Mr. Trump and his national security team should make it clear to the crown prince that Saudi Arabia’s efforts to confront the Iranian regime by war through proxy in Yemen has not deterred the IRGC. Sadly, the conflict in Yemen is draining Saudi Arabia’s precious financial resources. According to some estimates, the Saudi effort to confront the Iranian regime in Yemen is costing the Kingdom around $1 billion per month.

After spending billions of dollars, Saudi Arabia is not close to thwarting the designs of Ayatollah Khamenei to build a beachhead on the Arabian Peninsula by supporting his Houthi allies. Spending a small portion of this $1 billion on a robust soft power approach toward the thugs ruling Iran would be a better investment by MBS.

The president should also ask that the Saudi crown prince lift the blockade of his smaller neighbor Qatar because this move has split the GCC and diverted the Security Pact’s attention from adopting a unified approach to confronting the threat posed by the Iranian regime. Qatar is home to America’s largest prepositioning based in the world and ExxonMobil is the largest investor in that country’s energy sector.

The Saudi crown prince may point to Doha’s ties with Tehran as one reason for the blockade. But for Saudi Arabia to criticize Qatar for its relations with Iran is unfair because Qatar shares a major natural gas field with Iran. If Qatar takes a hostile approach toward Iran Tehran will react negatively and jeopardize the flow of natural gas to world markets.

Just ask Azerbaijan, another American ally. In 2000, Iranian gunboats threatened work on a 10 billion barrel oil field in the Caspian Sea thus denying Azerbaijan the ability to monetize a major energy asset.

Mr. Trump should applaud the young ruler of Saudi Arabia for his boldness in wanting to confront the Iranian regime but he should also point out that If Crown Prince Mohammed bin Salman adopts a robust, consistent and efficient soft power policy in his dealings with the Islamic regime, he will have the full support of the president and his entire national security team.

The United States government should make it loud and clear to MBS that by solving the “Iran Problem” through non-military means he will usher in a new geopolitical and economic dynamic within the broader Middle East.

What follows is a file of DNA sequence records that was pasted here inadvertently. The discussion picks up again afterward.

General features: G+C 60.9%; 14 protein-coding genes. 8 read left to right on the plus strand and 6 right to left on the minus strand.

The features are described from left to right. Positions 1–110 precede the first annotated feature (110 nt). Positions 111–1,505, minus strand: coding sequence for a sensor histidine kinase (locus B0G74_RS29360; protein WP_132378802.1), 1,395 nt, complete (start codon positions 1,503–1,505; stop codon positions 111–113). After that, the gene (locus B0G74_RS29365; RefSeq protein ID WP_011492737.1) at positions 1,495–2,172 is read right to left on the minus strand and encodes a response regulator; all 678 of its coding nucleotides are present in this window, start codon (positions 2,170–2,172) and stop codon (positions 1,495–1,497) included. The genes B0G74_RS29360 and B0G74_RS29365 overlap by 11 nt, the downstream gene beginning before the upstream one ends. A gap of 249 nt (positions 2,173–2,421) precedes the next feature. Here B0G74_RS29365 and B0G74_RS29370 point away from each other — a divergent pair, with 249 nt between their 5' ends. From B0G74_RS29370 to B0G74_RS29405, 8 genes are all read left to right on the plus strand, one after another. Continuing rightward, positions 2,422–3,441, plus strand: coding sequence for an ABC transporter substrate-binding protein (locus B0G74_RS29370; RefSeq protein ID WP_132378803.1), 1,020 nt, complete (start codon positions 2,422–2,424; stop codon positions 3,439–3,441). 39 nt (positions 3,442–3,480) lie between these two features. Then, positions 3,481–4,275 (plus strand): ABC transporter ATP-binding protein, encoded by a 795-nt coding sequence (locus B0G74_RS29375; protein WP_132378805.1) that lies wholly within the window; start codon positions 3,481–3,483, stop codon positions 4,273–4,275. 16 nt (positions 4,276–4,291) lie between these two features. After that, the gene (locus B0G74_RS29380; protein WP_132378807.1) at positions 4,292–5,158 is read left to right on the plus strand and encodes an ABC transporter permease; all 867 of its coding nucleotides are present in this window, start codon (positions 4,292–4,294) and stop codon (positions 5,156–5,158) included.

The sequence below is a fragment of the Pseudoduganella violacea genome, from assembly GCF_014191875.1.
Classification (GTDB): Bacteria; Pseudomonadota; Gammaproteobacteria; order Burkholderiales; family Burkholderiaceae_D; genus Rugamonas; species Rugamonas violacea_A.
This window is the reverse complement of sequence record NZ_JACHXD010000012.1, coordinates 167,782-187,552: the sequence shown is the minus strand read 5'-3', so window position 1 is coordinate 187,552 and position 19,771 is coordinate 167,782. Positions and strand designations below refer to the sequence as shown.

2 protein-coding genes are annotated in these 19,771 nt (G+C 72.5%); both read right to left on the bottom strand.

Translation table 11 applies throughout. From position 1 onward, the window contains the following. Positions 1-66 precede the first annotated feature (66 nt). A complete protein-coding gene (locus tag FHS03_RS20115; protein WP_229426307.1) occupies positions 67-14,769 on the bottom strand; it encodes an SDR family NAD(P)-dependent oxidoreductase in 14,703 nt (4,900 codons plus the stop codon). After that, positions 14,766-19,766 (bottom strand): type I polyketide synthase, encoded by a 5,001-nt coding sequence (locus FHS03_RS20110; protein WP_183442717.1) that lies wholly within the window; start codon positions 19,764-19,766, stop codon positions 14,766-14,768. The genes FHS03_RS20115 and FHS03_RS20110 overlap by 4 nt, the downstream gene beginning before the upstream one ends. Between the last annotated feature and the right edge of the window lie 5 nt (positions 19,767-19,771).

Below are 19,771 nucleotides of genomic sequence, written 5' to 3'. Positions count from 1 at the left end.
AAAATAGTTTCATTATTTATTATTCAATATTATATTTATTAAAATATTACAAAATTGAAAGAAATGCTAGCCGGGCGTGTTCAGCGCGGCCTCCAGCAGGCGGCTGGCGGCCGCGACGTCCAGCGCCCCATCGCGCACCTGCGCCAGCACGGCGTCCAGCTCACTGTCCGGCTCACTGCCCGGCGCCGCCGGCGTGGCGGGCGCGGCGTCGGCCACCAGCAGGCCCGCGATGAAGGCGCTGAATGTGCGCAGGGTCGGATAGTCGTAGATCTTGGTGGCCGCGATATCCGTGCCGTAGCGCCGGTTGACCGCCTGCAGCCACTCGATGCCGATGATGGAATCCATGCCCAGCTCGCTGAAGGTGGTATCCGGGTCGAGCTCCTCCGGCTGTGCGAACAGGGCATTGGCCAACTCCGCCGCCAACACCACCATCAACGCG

While MBS and his father, King Salman, may be aware of the consequences a soft power approach toward the theocratic regime in Tehran, it may be worth Mr. Trump emphasizing to the crown prince the tectonic geopolitical ramifications of a new order in Iran:

No more funding for groups like Hamas (who are holding Palestinians hostage in the Gaza Strip) and Hezbollah (who are holding the people of Lebanon hostage to their dogma); an end to support for Houthi rebels in Yemen; liberating Bahrain (home to America’s Fifth Fleet) from the constant threat of IRGC adventurism; decoupling the butcher of Damascus (Bashar Assad) from his equally thuggish patrons; freeing Iraq of political intervention; demonstrating to the Muslim world the bankruptcy of Islamic ideology as a form of governance; and, removing an existential threat to Israel.

In addition to the aforementioned, Mr. Trump should strongly encourage MBS to adopt a soft power policy toward the regime in Tehran because a free and democratic Iran, at peace with itself and its neighbors will usher in a new economic renaissance for the entire region. The $2 trillion that are currently under the control of the region’s sovereign wealth funds can be invested inside Saudi Arabia, UAE, Bahrain, Qatar and Kuwait to boost human capital and create jobs.

Furthermore, these funds can also be put to productive use in rebuilding parts of Iraq, Yemen and Syria. And finally, Iran’s 80-plus million market can become a destination for investments by Saudi Arabia and its GCC allies.

Mr. Trump should encourage Mohammed bin Salman to adopt a course correction as it concerns Saudi Arabia’s policy toward the theocratic regime in Iran. The leader of the free world has a historic opportunity to point out to Mohammed bin Salman that by embracing a soft-power approach toward Iran he can go down in history as the leader who ushered in a renaissance for the people of his country and the region.

Originally Published in the Washington Times.

PEACE PROCESS: Saudi Arabia Allows Air India Flights Bound for Israel to Use its Airspace

After a 70 year ban on commercial flights using its airspace to fly to Israel, Saudi Arabia has granted for the first time permission for Air India flights bound for Israel to be able to fly over the Kingdom.

The decision, which will be implemented in March, means that the flights from New Delhi to Tel Aviv would be shortened by two and a half hours. It also means cheaper tickets for passengers.

The move is credited to the growing alliance and working relationship between Saudi Arabia and Israel. It is also a testament to the growing influence India has in the Middle East.  India’s upgraded partnership with Israel to that of a strategic alliance has shuffled reltionships across the Arab world.  Between Trump’s pushing and prodding and India’s PM Modi’s ripping up of the “Palestinian” narrative, the Crown Prince Muhammed Bin-Salman has found it necessary to begin forging ties with Israel.